Last week I attended a fabulous lunch hosted by the fabulous boutique financial planning team at Capital Focused.
The guest speaker was a mother of two who had overcome a series of extreme health challenges including melanoma, open heart surgery, breast cancer and raising a child with a rare blood disorder.
As she had spent most of her career as a financial planner one of her key messages was about being prepared for unexpected life events, like those she had experienced, by having appropriate life insurance and income protection. Her other key message was to create a bucket list and start ticking things off. Don’t wait for retirement or an empty nest to really live your life.
While I agree whole-heartedly with these sentiments, my key takeaway from hearing this working mum speak was something else.
When I compared my life to the incredible health challenges and triumphs of this mother, I felt grateful for my happy and healthy family. Then I felt strangely ordinary for not having faced and overcome such extreme challenges in my life.
When I mentioned this to my husband he instantly raised his eyebrows at me. Not because he thought I was crazy for saying that, but because he knows that I have overcome many challenges along the way. I had made the mistake of comparing my challenges with someone else’s and in doing so had diminished my own resilience.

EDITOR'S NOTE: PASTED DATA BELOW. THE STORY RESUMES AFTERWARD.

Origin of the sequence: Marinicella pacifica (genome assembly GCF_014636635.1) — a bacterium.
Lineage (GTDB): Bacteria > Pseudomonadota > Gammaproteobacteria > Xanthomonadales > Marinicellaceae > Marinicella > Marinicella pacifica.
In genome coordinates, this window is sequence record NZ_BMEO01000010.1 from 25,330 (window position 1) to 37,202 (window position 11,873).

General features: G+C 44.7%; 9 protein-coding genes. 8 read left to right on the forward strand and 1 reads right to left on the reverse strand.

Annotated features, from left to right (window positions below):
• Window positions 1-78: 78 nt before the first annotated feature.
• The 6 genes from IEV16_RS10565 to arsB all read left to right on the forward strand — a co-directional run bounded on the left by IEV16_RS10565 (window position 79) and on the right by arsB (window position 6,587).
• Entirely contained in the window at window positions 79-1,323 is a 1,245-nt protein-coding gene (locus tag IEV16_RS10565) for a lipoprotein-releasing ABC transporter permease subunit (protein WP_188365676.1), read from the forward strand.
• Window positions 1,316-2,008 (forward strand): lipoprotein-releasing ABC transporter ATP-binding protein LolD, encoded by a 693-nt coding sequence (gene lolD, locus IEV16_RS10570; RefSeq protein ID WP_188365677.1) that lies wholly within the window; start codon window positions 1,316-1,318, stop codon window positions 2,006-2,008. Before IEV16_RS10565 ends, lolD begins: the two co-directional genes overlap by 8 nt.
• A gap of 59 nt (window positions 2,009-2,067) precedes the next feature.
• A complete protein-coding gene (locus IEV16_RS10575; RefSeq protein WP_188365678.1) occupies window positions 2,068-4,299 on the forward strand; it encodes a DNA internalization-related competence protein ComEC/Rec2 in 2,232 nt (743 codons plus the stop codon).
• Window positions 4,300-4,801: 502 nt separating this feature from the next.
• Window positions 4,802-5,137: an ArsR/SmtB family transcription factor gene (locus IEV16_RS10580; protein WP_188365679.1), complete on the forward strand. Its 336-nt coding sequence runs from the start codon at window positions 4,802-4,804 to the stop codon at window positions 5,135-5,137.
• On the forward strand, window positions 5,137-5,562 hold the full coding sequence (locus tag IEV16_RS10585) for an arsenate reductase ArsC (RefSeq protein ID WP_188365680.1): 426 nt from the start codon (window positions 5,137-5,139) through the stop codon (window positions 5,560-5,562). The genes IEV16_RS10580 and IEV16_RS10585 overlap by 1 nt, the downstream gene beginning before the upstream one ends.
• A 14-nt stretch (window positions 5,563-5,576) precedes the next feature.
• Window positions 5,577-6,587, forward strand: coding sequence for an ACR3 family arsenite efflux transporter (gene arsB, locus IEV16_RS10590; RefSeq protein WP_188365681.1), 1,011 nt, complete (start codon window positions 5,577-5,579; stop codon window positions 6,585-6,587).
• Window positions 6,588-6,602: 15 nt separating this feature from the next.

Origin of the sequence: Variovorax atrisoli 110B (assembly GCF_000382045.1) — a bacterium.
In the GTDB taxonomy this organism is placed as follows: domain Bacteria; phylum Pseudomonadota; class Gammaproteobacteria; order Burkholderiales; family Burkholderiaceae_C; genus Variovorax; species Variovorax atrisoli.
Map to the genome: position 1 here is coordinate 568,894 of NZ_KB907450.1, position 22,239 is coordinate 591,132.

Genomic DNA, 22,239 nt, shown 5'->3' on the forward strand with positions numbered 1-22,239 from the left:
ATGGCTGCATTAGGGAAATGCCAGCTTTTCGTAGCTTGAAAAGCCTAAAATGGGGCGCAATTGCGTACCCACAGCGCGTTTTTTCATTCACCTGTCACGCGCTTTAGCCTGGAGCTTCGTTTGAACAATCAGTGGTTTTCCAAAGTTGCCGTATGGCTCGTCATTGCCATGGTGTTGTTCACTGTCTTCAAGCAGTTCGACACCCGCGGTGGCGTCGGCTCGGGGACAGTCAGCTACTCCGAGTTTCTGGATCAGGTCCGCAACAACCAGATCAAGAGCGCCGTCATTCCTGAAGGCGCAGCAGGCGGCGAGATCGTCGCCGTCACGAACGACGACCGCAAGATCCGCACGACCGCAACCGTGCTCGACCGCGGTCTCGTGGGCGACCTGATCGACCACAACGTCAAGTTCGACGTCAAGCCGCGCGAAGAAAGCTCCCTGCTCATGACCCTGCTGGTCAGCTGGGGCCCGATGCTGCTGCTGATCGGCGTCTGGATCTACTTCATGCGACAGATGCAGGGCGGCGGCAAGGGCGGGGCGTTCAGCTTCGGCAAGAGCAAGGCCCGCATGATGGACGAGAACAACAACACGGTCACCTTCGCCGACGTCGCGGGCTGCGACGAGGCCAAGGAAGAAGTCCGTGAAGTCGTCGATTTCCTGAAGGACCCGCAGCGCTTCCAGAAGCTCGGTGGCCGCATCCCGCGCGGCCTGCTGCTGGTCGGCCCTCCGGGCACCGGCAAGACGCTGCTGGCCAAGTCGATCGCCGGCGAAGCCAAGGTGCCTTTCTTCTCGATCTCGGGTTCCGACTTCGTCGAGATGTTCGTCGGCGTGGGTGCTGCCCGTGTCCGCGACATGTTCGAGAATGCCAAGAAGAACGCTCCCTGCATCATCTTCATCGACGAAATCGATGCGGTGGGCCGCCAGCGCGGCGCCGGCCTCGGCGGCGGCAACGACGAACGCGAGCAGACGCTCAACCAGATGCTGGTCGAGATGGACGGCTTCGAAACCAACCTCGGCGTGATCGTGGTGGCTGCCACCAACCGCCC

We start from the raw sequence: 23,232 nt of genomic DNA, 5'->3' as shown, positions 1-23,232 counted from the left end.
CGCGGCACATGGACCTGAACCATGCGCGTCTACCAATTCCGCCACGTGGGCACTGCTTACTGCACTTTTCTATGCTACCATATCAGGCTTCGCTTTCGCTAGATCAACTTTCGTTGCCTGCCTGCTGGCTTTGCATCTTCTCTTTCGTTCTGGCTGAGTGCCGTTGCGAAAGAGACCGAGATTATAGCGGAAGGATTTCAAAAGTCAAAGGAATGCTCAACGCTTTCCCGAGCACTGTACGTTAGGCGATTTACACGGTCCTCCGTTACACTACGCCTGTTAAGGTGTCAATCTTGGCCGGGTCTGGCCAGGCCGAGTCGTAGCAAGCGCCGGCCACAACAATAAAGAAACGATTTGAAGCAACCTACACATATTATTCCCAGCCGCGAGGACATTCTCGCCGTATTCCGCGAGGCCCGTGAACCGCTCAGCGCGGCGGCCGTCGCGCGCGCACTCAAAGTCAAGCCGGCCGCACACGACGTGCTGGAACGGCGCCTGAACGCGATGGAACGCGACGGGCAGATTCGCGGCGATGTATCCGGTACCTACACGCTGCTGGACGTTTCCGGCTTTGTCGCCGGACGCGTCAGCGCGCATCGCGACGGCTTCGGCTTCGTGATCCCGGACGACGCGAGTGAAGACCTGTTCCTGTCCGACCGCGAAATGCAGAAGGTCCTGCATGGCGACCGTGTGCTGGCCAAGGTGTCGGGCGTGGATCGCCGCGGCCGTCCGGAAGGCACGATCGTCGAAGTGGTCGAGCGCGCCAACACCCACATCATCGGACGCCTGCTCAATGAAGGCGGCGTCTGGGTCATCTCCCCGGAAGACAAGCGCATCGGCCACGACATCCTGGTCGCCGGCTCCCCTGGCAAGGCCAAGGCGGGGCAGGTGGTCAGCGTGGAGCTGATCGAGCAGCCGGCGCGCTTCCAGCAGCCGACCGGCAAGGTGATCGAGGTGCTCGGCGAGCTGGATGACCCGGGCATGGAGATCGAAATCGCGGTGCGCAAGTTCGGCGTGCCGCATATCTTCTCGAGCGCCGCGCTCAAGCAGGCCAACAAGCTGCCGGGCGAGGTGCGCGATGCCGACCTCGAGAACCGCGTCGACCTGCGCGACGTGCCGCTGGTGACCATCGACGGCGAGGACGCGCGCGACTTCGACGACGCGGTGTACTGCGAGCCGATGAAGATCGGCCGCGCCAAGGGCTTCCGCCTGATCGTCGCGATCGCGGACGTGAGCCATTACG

Without going into great detail about each and every challenge I have faced in my lifetime, the most personally challenging ones have been the loss of a parent, the rollercoaster of fertility treatment, recovering from birth related injuries, caring for a child with reactive airways and job uncertainty while pregnant (twice!).
All of these challenges have tested my resilience and allowed me to build my emotional, mental and physical strength. The fact that I don’t let these challenges define me and I don’t dwell on them is further proof of my resilience.
Resilience is the capacity to recover quickly from difficulties. I personally would omit the word quickly from this definition. The time it takes to recover from a difficult experience really depends on the situation and should not be rushed.
I encourage you to take a moment to reflect on your own resilience in the context of the difficulties you have overcome in your own life. Not to dwell on the difficult times, but to appreciate your emotional, mental and perhaps physical strength in overcoming these challenges.
Remind yourself that should you face any difficulties in life down the track, that you have the emotional, mental and physical strength within you and capacity to build more to overcome them.
Your resilience is a contributing factor to your success in life. Success is an inside job after all.
Here are my favourite quotes about resilience to encourage and inspire you:
“I am not what happened to me. I am what I choose to become” ~ Carl Jung
“Resilience is knowing that you are the only one that has the power and the responsibility to pick yourself up” ~ Mary Holloway
“When one door of happiness closes, another opens; but often we look so long at the closed door that we do not see the one which has been opened for us” ~ Helen Keller
If you’re a new mum or working mum wanting set yourself up for success and increase your resilience, I’d love to help. Check out my services here.